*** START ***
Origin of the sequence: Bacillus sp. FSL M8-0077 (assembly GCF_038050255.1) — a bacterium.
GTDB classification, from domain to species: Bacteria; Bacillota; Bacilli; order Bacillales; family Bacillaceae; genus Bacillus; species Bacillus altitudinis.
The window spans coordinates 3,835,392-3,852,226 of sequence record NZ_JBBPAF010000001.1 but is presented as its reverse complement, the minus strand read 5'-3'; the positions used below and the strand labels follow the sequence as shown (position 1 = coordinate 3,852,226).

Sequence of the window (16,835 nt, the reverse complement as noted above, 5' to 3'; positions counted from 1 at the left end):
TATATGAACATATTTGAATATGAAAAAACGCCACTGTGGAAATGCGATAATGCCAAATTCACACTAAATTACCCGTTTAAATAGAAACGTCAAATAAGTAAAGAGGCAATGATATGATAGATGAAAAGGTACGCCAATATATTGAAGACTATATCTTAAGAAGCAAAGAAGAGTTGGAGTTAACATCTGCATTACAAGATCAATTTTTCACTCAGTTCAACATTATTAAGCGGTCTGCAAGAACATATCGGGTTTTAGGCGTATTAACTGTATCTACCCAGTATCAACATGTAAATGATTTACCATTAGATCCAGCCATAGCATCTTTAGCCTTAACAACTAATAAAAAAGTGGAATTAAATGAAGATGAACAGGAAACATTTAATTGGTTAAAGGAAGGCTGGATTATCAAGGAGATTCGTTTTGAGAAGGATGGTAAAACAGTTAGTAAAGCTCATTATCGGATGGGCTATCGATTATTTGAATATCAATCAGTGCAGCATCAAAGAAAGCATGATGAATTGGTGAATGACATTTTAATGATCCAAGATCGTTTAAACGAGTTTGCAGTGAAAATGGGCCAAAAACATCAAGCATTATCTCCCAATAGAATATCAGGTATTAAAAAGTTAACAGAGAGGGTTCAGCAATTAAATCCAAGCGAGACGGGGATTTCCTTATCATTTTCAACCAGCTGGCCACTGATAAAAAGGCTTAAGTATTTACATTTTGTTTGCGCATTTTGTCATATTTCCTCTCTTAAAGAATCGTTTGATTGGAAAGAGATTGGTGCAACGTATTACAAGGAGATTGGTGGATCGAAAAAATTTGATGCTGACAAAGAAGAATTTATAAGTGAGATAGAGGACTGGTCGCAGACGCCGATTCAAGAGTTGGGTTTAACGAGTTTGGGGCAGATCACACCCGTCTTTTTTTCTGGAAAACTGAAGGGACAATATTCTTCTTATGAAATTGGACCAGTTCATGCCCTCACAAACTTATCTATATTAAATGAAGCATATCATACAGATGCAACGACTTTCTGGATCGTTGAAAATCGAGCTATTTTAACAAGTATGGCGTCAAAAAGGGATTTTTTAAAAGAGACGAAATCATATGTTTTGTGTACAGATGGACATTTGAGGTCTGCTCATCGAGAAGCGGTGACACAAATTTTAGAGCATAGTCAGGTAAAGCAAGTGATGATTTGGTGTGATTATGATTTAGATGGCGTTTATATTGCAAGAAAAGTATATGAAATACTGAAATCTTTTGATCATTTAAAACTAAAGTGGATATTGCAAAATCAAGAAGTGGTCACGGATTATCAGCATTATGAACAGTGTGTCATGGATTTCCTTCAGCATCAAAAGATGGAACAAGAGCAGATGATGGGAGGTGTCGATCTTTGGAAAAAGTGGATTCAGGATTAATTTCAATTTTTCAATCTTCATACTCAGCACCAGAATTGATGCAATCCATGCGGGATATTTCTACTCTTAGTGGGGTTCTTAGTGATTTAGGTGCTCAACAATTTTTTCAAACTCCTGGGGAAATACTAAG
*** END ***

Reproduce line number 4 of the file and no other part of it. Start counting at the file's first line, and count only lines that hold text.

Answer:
Sequence of the window (16,835 nt, the reverse complement as noted above, 5' to 3'; positions counted from 1 at the left end):